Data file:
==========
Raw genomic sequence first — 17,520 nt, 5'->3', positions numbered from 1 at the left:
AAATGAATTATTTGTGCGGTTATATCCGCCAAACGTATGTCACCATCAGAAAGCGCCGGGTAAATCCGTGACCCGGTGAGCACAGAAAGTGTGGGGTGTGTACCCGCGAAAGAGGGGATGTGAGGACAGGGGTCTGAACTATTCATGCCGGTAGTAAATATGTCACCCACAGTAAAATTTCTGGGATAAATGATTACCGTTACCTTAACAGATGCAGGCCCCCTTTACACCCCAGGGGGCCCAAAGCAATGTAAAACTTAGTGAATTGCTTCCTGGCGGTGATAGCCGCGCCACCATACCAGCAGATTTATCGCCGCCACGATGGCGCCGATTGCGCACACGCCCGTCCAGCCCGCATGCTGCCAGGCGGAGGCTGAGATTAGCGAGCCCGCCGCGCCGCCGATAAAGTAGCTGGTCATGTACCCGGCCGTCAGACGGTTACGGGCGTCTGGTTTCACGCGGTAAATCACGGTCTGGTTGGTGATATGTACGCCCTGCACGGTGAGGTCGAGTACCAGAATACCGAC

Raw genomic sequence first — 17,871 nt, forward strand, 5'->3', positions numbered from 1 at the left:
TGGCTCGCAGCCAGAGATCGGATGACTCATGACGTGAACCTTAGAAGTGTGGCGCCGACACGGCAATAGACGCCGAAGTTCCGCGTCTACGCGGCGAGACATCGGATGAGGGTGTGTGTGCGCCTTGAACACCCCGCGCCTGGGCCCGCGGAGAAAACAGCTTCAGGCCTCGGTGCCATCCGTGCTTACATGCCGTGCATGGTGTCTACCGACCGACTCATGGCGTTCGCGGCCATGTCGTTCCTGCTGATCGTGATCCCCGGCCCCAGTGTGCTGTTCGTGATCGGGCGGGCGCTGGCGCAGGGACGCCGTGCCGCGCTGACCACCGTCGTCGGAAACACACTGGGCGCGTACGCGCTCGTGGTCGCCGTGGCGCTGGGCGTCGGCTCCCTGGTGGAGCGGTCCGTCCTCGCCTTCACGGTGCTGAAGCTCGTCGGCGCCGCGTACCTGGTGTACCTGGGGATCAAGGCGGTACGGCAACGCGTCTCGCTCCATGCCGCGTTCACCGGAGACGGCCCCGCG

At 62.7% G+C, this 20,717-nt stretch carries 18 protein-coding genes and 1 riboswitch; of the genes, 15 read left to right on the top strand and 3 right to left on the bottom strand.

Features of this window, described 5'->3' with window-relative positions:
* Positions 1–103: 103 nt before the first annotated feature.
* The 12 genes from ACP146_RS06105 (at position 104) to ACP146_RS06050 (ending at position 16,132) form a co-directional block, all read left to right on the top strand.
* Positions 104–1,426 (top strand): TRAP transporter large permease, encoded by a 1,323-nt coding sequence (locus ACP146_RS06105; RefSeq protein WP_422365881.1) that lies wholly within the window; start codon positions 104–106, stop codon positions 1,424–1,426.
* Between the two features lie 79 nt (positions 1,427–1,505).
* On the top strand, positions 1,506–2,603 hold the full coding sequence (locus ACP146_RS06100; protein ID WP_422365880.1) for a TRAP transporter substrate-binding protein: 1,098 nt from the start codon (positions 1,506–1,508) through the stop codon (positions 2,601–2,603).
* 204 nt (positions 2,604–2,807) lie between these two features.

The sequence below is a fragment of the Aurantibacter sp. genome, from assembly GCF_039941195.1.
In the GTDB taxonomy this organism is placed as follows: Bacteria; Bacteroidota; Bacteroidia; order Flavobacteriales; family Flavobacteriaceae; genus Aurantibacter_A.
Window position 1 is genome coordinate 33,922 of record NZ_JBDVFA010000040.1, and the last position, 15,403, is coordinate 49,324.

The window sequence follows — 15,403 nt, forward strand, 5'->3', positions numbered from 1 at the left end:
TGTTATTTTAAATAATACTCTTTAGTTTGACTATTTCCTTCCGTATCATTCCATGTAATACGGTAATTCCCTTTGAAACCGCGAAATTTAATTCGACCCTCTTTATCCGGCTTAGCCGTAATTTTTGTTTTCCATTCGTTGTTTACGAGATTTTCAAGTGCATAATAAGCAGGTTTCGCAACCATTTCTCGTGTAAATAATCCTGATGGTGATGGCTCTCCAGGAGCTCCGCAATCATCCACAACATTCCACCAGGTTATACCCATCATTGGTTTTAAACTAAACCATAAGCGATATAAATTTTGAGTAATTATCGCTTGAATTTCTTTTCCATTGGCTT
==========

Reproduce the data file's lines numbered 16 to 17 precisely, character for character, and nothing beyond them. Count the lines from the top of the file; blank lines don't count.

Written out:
The window sequence follows — 15,403 nt, forward strand, 5'->3', positions numbered from 1 at the left end:
TGTTATTTTAAATAATACTCTTTAGTTTGACTATTTCCTTCCGTATCATTCCATGTAATACGGTAATTCCCTTTGAAACCGCGAAATTTAATTCGACCCTCTTTATCCGGCTTAGCCGTAATTTTTGTTTTCCATTCGTTGTTTACGAGATTTTCAAGTGCATAATAAGCAGGTTTCGCAACCATTTCTCGTGTAAATAATCCTGATGGTGATGGCTCTCCAGGAGCTCCGCAATCATCCACAACATTCCACCAGGTTATACCCATCATTGGTTTTAAACTAAACCATAAGCGATATAAATTTTGAGTAATTATCGCTTGAATTTCTTTTCCATTGGCTT